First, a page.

Todays job was wiring up a new solid fuel boiler. The old one was destroyed
last week (along with the boiler room).
The owners of the house had gone away for a couple of weeks and were due to
arrive home during the cold spell. As a welcome home surprise the nextdoor
neighbour lit the boiler so that owners would not be cold when they arrived
Unfortunately the pipes were frozen solid (and probably the pump) when he
lit the boiler. As the heat had nowhere to go the boiler exploded setting
the boiler room on fire.
The neighbours are still talking to each other.
Was this was a pretty old installation with no pressure release close
to the boiler?
I thought that some sort of overload protection had been standard
since at least the 1960's?
And surely a solid fuel installation shouldn't be dependent on a pump
for primary circulation?
If the pipes were full of ice there couldnt be any gravity circulation
and unless the pressure relief valve was VERY close to the boiler the
same plug of ice would prevent it relieving the pressure. Theory falls
down when it meets reality.
Yes but if the pump was frozen then the pipes to the relief radiator
would have been frozen too.
The pressure release is an interesting one as I have an external oil
boiler which doesn't have such that I know of (and I installed it),
but it does have a frost stat that keeps the heat exchanger from
freezing. In writing that I've just realised that a link between the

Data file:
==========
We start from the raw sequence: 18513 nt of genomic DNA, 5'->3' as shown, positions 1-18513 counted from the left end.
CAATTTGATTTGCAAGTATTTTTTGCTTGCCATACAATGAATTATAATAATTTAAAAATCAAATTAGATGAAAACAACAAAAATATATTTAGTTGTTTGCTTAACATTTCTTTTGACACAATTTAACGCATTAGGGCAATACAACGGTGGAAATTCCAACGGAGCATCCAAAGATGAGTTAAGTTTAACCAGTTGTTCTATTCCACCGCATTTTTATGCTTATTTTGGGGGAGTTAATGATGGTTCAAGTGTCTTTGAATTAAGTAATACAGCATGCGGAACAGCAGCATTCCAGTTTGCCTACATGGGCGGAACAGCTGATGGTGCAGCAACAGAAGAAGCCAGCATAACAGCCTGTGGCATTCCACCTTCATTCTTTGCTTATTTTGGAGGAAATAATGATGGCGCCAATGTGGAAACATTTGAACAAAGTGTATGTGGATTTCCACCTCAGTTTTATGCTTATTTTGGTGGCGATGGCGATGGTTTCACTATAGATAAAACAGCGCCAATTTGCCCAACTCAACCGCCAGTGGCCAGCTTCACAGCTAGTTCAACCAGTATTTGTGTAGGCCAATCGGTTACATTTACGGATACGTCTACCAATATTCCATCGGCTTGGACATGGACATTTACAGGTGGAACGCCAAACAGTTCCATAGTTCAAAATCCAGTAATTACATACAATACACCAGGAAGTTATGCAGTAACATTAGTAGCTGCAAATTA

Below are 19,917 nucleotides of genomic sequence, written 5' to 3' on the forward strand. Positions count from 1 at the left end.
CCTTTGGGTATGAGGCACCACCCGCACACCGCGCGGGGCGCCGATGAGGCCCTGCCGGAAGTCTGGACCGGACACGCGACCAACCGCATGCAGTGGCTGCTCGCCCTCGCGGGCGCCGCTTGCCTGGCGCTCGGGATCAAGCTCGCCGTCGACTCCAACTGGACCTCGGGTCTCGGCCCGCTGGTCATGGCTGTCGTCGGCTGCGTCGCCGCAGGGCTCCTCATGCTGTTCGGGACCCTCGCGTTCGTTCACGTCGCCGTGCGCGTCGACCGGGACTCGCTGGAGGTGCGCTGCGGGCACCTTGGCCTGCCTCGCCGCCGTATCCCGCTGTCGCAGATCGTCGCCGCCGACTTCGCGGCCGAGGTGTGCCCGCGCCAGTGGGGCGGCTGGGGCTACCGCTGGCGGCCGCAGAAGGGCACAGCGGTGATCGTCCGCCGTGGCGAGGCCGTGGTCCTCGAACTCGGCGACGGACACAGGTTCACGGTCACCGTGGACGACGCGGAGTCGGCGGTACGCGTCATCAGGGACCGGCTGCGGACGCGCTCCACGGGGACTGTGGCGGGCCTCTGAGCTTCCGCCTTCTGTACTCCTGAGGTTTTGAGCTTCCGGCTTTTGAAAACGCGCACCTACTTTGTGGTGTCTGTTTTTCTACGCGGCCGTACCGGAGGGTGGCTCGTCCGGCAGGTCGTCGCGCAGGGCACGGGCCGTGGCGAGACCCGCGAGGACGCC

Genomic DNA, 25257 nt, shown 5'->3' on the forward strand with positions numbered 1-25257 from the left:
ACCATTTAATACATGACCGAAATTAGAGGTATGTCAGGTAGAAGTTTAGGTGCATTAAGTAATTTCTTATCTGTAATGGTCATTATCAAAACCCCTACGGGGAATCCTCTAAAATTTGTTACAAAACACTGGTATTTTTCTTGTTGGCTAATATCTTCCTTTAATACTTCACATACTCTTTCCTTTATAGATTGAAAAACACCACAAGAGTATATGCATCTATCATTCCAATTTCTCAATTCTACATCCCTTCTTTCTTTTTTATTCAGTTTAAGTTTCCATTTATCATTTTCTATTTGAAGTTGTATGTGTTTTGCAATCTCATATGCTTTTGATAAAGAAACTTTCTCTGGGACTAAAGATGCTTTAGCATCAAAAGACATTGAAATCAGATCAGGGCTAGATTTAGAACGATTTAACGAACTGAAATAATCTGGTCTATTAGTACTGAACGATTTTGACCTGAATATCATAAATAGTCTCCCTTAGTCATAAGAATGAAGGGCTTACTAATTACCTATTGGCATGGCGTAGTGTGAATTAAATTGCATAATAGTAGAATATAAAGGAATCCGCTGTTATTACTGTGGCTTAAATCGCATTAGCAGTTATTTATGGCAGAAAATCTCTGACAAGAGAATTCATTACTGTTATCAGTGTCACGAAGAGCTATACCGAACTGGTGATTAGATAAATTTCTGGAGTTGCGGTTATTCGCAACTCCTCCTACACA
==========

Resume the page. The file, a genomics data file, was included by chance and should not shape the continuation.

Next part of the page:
frost stat and the house pumping system would be a good idea such that
the pipes through the wall would be kept clear of ice regardless of
how much insulation they have.
I have no idea what the old set p was. I only wired the new boiler up. The
old one was thrown in a skip on Monday. And it is the 1st solid fuel boiler
that I have ever wired up (and I live in a coal area).
To be fair, I found it quite an interesting job (something new to me).
Is the pressure valve you refer to just to discharge pressurised water?
My folks purchased their first home, a new build, in the early 60's. It was
a freezing cold winter and my Mother went to the house to wait for a
furniture delivery or suchlike along with my Dad's sister for company. Cold
as they were, they decided to light the coal fire in the lounge and warm up
a bit, sitting on a couple of kitchen chairs. They left the room for
literally a couple of minutes and heard a very loud bang. They tentatively
opened the lounge door to be greeted by the sight of the remnants of an
explosion caused by the frozen back boiler.
If they hadn't left the room, there could have been serious injury or worse.
Fortunately, the builders were very understanding and fixed the damage for
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